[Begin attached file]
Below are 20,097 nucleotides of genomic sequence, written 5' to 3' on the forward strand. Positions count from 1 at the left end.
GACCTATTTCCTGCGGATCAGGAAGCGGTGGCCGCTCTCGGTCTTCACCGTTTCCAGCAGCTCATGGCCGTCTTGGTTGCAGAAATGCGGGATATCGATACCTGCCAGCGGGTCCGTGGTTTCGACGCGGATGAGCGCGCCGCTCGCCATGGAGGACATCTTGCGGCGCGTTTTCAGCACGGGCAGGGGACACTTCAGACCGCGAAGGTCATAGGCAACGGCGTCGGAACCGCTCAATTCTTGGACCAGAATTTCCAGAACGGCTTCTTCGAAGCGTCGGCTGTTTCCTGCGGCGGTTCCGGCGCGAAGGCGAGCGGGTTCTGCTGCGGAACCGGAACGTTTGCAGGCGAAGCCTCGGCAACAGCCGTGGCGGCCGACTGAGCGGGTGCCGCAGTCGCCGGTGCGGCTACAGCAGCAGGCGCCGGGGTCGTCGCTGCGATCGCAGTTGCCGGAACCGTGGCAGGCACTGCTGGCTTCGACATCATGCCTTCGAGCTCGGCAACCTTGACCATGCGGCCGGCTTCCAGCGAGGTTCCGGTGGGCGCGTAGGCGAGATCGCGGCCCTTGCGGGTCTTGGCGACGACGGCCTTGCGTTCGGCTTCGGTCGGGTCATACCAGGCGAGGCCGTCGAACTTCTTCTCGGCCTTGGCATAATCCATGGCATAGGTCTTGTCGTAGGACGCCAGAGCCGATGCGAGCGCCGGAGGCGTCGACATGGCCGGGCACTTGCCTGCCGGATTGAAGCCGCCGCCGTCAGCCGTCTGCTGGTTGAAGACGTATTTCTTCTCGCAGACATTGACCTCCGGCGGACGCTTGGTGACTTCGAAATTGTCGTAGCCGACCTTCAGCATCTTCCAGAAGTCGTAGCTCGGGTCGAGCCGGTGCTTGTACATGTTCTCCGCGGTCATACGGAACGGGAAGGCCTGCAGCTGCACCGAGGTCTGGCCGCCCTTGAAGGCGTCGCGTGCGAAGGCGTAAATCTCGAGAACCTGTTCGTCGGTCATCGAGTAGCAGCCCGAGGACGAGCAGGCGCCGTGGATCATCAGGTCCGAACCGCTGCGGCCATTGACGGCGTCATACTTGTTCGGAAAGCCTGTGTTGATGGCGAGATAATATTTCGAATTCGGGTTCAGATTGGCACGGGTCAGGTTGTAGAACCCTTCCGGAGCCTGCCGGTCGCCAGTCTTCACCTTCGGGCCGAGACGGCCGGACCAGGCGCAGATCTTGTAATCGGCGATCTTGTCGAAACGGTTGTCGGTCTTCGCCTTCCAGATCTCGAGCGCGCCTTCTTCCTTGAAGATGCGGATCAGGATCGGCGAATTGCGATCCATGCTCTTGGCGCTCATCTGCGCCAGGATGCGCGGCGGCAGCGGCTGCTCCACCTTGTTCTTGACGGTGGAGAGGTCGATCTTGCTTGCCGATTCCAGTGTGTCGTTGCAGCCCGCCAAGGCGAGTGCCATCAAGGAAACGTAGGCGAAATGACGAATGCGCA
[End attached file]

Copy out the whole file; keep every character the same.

Below are 20,097 nucleotides of genomic sequence, written 5' to 3' on the forward strand. Positions count from 1 at the left end.
GACCTATTTCCTGCGGATCAGGAAGCGGTGGCCGCTCTCGGTCTTCACCGTTTCCAGCAGCTCATGGCCGTCTTGGTTGCAGAAATGCGGGATATCGATACCTGCCAGCGGGTCCGTGGTTTCGACGCGGATGAGCGCGCCGCTCGCCATGGAGGACATCTTGCGGCGCGTTTTCAGCACGGGCAGGGGACACTTCAGACCGCGAAGGTCATAGGCAACGGCGTCGGAACCGCTCAATTCTTGGACCAGAATTTCCAGAACGGCTTCTTCGAAGCGTCGGCTGTTTCCTGCGGCGGTTCCGGCGCGAAGGCGAGCGGGTTCTGCTGCGGAACCGGAACGTTTGCAGGCGAAGCCTCGGCAACAGCCGTGGCGGCCGACTGAGCGGGTGCCGCAGTCGCCGGTGCGGCTACAGCAGCAGGCGCCGGGGTCGTCGCTGCGATCGCAGTTGCCGGAACCGTGGCAGGCACTGCTGGCTTCGACATCATGCCTTCGAGCTCGGCAACCTTGACCATGCGGCCGGCTTCCAGCGAGGTTCCGGTGGGCGCGTAGGCGAGATCGCGGCCCTTGCGGGTCTTGGCGACGACGGCCTTGCGTTCGGCTTCGGTCGGGTCATACCAGGCGAGGCCGTCGAACTTCTTCTCGGCCTTGGCATAATCCATGGCATAGGTCTTGTCGTAGGACGCCAGAGCCGATGCGAGCGCCGGAGGCGTCGACATGGCCGGGCACTTGCCTGCCGGATTGAAGCCGCCGCCGTCAGCCGTCTGCTGGTTGAAGACGTATTTCTTCTCGCAGACATTGACCTCCGGCGGACGCTTGGTGACTTCGAAATTGTCGTAGCCGACCTTCAGCATCTTCCAGAAGTCGTAGCTCGGGTCGAGCCGGTGCTTGTACATGTTCTCCGCGGTCATACGGAACGGGAAGGCCTGCAGCTGCACCGAGGTCTGGCCGCCCTTGAAGGCGTCGCGTGCGAAGGCGTAAATCTCGAGAACCTGTTCGTCGGTCATCGAGTAGCAGCCCGAGGACGAGCAGGCGCCGTGGATCATCAGGTCCGAACCGCTGCGGCCATTGACGGCGTCATACTTGTTCGGAAAGCCTGTGTTGATGGCGAGATAATATTTCGAATTCGGGTTCAGATTGGCACGGGTCAGGTTGTAGAACCCTTCCGGAGCCTGCCGGTCGCCAGTCTTCACCTTCGGGCCGAGACGGCCGGACCAGGCGCAGATCTTGTAATCGGCGATCTTGTCGAAACGGTTGTCGGTCTTCGCCTTCCAGATCTCGAGCGCGCCTTCTTCCTTGAAGATGCGGATCAGGATCGGCGAATTGCGATCCATGCTCTTGGCGCTCATCTGCGCCAGGATGCGCGGCGGCAGCGGCTGCTCCACCTTGTTCTTGACGGTGGAGAGGTCGATCTTGCTTGCCGATTCCAGTGTGTCGTTGCAGCCCGCCAAGGCGAGTGCCATCAAGGAAACGTAGGCGAAATGACGAATGCGCA